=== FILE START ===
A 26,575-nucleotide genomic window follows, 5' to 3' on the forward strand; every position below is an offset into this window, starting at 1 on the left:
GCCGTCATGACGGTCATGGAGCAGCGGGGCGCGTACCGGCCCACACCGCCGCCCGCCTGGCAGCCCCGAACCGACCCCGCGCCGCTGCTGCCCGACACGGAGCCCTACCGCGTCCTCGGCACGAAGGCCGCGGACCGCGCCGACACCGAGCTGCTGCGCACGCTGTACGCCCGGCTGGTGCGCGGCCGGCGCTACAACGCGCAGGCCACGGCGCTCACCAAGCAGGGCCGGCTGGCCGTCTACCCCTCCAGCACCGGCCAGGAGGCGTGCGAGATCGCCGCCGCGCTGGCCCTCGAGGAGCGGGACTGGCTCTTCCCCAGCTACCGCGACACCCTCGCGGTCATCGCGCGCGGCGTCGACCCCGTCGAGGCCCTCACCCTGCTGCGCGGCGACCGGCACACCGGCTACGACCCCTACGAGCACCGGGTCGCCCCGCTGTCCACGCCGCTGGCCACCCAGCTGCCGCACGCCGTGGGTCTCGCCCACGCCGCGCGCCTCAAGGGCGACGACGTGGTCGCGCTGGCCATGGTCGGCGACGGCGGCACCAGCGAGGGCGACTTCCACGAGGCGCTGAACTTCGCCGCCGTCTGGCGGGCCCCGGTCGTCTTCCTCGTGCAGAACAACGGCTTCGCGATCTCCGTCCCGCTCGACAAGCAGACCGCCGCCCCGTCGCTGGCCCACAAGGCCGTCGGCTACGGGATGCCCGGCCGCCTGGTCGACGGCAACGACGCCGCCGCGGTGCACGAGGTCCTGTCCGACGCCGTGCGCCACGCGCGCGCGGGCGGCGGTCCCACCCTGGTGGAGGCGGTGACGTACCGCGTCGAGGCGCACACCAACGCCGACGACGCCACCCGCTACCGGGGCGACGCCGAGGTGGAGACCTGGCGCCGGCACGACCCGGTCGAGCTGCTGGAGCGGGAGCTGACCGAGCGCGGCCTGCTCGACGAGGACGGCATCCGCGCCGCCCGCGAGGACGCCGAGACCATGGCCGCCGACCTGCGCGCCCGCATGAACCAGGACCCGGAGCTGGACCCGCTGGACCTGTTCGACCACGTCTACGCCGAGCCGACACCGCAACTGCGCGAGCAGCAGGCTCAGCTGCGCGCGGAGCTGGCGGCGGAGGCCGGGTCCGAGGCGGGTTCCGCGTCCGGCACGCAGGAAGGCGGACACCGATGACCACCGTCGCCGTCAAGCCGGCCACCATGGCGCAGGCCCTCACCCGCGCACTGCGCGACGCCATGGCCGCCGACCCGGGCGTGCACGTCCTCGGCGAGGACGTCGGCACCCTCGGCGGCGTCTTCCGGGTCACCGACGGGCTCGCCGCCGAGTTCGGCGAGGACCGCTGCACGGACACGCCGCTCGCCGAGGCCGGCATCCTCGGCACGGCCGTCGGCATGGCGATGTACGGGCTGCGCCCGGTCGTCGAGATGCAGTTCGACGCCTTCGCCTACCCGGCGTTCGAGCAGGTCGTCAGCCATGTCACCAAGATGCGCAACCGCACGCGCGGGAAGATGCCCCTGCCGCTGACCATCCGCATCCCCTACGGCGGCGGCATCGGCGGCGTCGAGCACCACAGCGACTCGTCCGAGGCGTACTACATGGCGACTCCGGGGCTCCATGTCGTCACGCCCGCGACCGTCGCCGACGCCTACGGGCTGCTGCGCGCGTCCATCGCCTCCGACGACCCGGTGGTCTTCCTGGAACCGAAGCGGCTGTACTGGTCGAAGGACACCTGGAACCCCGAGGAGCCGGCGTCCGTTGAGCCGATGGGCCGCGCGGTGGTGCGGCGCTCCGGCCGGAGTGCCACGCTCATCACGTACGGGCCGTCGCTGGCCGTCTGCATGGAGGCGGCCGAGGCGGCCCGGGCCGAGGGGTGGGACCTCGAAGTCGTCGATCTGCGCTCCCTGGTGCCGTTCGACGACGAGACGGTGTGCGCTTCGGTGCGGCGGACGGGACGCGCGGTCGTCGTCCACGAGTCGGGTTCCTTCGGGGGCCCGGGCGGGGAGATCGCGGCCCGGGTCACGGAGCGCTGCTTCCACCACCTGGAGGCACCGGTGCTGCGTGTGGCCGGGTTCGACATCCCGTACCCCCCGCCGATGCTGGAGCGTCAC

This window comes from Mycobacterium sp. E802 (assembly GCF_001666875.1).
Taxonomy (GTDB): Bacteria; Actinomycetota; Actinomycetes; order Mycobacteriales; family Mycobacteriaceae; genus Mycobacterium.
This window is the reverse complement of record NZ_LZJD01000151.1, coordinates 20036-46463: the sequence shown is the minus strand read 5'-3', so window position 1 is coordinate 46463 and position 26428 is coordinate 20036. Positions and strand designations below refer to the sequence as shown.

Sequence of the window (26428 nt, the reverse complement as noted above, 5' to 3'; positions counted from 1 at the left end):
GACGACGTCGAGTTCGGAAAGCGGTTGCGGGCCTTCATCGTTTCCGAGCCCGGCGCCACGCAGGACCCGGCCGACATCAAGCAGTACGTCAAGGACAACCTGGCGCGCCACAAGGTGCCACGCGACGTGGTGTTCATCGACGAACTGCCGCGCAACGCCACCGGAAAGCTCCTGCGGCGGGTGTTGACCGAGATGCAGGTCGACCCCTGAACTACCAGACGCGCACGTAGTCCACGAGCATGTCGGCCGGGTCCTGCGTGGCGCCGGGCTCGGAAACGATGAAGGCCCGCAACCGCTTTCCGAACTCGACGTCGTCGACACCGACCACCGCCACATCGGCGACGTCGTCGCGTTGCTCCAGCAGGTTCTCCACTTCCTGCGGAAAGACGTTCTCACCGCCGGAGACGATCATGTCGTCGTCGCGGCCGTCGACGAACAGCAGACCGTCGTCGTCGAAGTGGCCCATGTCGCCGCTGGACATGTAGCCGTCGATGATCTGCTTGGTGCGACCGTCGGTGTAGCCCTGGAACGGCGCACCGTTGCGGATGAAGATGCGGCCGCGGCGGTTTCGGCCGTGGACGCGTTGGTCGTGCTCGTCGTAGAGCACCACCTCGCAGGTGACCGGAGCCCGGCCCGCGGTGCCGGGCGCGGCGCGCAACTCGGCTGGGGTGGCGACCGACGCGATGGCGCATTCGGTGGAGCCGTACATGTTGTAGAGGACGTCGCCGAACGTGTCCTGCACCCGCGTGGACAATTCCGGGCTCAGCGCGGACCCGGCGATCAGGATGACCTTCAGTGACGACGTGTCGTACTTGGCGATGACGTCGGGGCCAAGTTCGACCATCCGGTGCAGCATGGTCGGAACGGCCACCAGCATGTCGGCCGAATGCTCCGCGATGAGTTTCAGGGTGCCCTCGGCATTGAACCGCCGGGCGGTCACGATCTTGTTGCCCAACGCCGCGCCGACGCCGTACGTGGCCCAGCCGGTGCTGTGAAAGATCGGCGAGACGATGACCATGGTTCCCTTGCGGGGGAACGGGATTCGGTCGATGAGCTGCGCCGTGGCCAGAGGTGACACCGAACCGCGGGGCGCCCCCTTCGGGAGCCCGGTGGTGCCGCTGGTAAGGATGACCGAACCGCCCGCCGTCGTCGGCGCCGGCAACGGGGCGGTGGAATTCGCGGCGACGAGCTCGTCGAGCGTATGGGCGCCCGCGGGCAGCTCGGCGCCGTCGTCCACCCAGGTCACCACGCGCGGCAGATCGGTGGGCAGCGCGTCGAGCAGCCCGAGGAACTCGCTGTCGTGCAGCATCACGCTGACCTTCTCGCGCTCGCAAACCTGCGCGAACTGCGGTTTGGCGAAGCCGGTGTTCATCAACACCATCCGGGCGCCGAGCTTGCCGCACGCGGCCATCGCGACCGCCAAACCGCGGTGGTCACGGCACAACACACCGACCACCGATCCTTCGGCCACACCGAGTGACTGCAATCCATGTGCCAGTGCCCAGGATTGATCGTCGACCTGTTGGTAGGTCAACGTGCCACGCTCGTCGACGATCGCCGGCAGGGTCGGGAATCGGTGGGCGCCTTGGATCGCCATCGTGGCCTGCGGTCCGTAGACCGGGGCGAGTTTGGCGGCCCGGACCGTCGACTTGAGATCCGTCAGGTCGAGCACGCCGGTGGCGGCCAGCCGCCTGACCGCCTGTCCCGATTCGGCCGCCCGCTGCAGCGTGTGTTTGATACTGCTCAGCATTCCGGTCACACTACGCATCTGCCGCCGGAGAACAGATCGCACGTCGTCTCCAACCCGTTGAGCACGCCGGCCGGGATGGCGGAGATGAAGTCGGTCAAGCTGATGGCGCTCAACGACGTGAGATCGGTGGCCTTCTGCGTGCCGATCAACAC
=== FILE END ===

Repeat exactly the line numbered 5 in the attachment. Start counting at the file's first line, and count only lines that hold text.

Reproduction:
This window is the reverse complement of record NZ_LZJD01000151.1, coordinates 20036-46463: the sequence shown is the minus strand read 5'-3', so window position 1 is coordinate 46463 and position 26428 is coordinate 20036. Positions and strand designations below refer to the sequence as shown.